U2U.ValueObjectComparers 0.1.0

Implement a ValueObject Equals method efficiently.

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Implementing ValueObject's Equality - Efficiently

Equality

This blog discusses how to implement a Value Object's Equals method efficiently.

What are Value Objects?

In Domain Driven Design objects are divided into two groups: Entities and Value Objects.

Entities are objects that have an identity and life cycle.

Value Objects are objects that don't have any real identity and are mainly used to describe aspects of an entity, such as your name which is of type string.
String is a value object, because with value objects you don't care which instance you are holding.
For example, when writing one a whiteboard you want to use a blue marker. If you have many markers which are blue, do you care which one you are holding?
If so, then that marker is an entity, if not it is a value object. Entities are equal when they have the same identity, value objects are equal when all properties that define one are equal.

Implementing Equality for Value Objects

To implement equality for a value object we need to compare each of its properties for equality (You could say that a value object's identity is defined by all of its properties). This is not hard, but it is repetitive work.
Each time you add a new property you have to update the Equals method to use that property too.

The Microsoft Approach

There are implementations for a ValueObject base class, which takes care of most of the work, for example, the one from Microsoft Docs.

Here you need to override the GetAtomicValues method.

In case of Address (copied from Docs):

protected override IEnumerable<object> GetAtomicValues()
{
  // Using a yield return statement to return each element one at a time
  yield return Street;
  yield return City;
  yield return State;
  yield return Country;
  yield return ZipCode;
}

Pretty simple, but I have two problems with this.

First of all, you need to inherit from the ValueObject base class.
This excludes the use of Value Types as a Value Object.
Value types (struct) are ideal Value Objects because they get embedded in the entities, just like built-in value objects int and others.

The second objection is that you should not forget to add an extra property to this method each time you add a property to the type...

Using Reflection

So what is the solution? Of course, you could use reflection to implement Equals like here.
In this case, reflection automatically discovers all the properties and compares all of them, returning true is all properties are equal.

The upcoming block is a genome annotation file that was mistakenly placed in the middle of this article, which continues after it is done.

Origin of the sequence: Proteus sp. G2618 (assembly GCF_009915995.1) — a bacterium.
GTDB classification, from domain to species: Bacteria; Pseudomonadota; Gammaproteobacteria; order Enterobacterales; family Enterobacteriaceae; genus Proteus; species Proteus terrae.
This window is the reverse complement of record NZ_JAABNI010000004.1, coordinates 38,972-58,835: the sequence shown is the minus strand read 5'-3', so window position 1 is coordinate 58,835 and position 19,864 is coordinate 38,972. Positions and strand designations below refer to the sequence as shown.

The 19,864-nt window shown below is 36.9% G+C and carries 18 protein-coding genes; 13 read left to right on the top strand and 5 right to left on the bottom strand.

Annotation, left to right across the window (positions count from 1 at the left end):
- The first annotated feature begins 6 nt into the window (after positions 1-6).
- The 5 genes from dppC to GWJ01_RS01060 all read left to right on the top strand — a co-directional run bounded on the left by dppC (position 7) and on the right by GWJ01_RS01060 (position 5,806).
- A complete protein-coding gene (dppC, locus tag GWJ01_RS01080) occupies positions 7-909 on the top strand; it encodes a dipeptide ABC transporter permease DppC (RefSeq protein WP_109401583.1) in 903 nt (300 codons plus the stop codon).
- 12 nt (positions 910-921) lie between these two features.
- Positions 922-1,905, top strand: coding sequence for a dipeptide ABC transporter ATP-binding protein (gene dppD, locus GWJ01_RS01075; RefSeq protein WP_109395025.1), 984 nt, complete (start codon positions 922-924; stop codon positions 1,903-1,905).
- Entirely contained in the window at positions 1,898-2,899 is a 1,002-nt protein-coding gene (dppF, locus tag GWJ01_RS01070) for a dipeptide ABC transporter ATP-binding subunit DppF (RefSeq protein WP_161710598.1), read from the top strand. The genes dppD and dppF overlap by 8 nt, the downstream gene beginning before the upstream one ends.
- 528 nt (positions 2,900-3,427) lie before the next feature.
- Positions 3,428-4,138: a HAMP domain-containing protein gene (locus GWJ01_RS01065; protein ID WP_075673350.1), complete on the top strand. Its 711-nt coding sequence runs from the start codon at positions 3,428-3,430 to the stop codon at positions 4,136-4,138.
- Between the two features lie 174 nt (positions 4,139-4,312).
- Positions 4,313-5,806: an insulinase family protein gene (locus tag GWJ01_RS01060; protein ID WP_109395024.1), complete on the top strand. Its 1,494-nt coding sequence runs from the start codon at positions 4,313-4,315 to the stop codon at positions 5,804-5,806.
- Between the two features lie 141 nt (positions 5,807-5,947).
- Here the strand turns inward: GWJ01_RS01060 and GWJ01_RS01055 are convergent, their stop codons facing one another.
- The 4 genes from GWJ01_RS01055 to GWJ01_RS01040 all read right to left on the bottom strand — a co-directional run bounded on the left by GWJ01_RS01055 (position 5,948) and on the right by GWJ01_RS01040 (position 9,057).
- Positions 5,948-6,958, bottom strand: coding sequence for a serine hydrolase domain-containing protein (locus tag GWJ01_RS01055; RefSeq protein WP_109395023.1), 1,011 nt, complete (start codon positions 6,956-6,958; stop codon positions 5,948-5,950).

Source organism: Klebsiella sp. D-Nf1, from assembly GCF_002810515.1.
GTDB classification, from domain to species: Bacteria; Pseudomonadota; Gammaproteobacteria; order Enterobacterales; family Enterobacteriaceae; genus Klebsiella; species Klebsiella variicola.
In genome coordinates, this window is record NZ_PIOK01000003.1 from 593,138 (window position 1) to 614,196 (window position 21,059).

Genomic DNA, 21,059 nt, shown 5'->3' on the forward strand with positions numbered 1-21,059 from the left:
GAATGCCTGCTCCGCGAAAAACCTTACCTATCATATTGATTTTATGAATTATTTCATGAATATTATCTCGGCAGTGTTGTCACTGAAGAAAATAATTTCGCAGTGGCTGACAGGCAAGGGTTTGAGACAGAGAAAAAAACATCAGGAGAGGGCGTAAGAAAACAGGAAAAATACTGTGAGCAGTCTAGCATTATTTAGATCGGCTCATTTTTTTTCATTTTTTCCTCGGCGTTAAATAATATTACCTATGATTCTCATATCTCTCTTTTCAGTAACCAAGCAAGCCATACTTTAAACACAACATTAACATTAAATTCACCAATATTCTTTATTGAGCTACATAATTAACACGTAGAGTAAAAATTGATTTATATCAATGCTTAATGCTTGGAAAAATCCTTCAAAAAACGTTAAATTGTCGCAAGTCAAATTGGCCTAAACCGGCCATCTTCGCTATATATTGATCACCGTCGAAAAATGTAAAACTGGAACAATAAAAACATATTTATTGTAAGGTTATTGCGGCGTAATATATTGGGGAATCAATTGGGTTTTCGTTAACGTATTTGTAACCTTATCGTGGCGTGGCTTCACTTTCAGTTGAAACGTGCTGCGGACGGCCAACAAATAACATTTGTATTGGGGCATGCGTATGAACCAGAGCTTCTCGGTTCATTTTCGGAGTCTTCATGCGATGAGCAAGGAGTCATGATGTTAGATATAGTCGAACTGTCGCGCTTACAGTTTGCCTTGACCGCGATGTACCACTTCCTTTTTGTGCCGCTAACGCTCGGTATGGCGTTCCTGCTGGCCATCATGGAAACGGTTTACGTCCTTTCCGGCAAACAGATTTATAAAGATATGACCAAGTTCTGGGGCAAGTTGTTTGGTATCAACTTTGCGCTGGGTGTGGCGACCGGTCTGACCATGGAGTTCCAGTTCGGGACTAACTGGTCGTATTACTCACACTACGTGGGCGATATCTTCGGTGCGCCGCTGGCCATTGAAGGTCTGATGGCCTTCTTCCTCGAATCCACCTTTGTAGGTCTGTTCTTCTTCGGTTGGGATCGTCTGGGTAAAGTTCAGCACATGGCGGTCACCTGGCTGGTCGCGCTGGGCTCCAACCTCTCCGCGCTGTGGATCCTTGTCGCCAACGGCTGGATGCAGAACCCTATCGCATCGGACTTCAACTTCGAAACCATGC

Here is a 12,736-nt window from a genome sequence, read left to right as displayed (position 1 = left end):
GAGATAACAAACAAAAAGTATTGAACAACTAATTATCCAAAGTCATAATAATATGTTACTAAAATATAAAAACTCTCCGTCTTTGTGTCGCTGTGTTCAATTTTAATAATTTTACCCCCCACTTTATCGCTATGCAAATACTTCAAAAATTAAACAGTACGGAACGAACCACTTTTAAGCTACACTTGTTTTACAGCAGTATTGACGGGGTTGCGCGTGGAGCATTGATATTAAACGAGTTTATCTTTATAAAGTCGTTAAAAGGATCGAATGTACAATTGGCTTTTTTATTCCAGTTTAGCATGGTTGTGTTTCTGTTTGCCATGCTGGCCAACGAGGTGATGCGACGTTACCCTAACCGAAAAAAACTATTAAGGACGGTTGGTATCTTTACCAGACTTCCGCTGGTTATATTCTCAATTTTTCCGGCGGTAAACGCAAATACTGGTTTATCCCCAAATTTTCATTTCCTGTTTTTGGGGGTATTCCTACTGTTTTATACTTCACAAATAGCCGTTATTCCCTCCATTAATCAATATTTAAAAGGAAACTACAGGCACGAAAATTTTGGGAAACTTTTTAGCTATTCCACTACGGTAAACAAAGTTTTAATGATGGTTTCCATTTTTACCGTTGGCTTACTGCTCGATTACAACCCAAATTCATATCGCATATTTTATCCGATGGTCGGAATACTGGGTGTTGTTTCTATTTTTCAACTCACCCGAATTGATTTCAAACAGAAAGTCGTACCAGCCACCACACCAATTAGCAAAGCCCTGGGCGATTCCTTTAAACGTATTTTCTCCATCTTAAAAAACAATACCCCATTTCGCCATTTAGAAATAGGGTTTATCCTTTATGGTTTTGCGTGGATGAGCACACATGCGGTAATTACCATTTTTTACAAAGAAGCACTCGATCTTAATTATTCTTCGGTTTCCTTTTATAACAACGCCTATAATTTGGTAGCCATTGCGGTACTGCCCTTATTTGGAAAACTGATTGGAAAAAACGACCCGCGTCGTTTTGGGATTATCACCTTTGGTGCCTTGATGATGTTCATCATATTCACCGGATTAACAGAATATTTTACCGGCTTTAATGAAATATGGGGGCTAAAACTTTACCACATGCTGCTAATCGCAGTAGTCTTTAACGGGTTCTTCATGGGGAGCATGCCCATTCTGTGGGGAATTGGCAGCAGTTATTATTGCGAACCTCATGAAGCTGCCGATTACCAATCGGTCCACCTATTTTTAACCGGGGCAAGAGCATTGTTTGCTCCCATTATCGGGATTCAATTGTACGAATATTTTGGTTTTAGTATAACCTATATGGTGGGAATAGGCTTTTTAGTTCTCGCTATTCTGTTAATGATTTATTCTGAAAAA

The problem with reflection is that it is slow, so you should limit reflection to "just once".

/slow.png

"Just Once" Reflection

There is a third approach where you use reflection to figure out what to do and generate the code so the second time things go fast.
That is the approach I took to build ValueObjectComparer&lt;T&gt;.

Here is an example of what a Value Object looks like.
The Equals method simply delegates to the ValueObjectComparer&lt;SomeObject&gt;.
Same for the IEquatable&lt;SomeObject&gt; interface implementation.

public class SomeObject : IEquatable<SomeObject>
{
  public string Name { get; set; }
  public int Age { get; set; }

  public override bool Equals(object obj)
    => ValueObjectComparer<SomeObject>.Instance.Equals(this, obj);

  public bool Equals([AllowNull] SomeObject other) 
    => ValueObjectComparer<SomeObject>.Instance.Equals(this, other);
}

Performance

Let's see how the performance compares between the 'Equals' as prescribed by Microsoft or the "Just Once" reflection implementation.
For this I have used the excellent BenchmarkDotNet library, and here are the results:

|                                     Method |      Mean |       Min |       Max |
|------------------------------------------- |----------:|----------:|----------:|
|            UsingMyValueObjectsThatAreEqual |  32.44 ms |  31.30 ms |  34.63 ms |
| UsingMyValueObjectsThatAreEqualWithNesting |  93.92 ms |  91.64 ms |  96.76 ms |
|         UsingMyValueObjectsThatAreNotEqual |  29.57 ms |  28.89 ms |  30.45 ms |
|            UsingMSValueObjectsThatAreEqual | 296.74 ms | 293.22 ms | 303.94 ms |
| UsingMSValueObjectsThatAreEqualWithNesting | 625.80 ms | 597.04 ms | 669.63 ms |
|         UsingMSValueObjectsThatAreNotEqual | 248.53 ms | 238.87 ms | 261.64 ms |
|      UsingMyValueObjectStructsThatAreEqual |  91.75 ms |  87.91 ms | 103.14 ms |

Using ValueObjectComparer&lt;T&gt; results in about a 10x faster implementation.

Speedy

Implementing ValueObject's Equality - Efficiently

Equality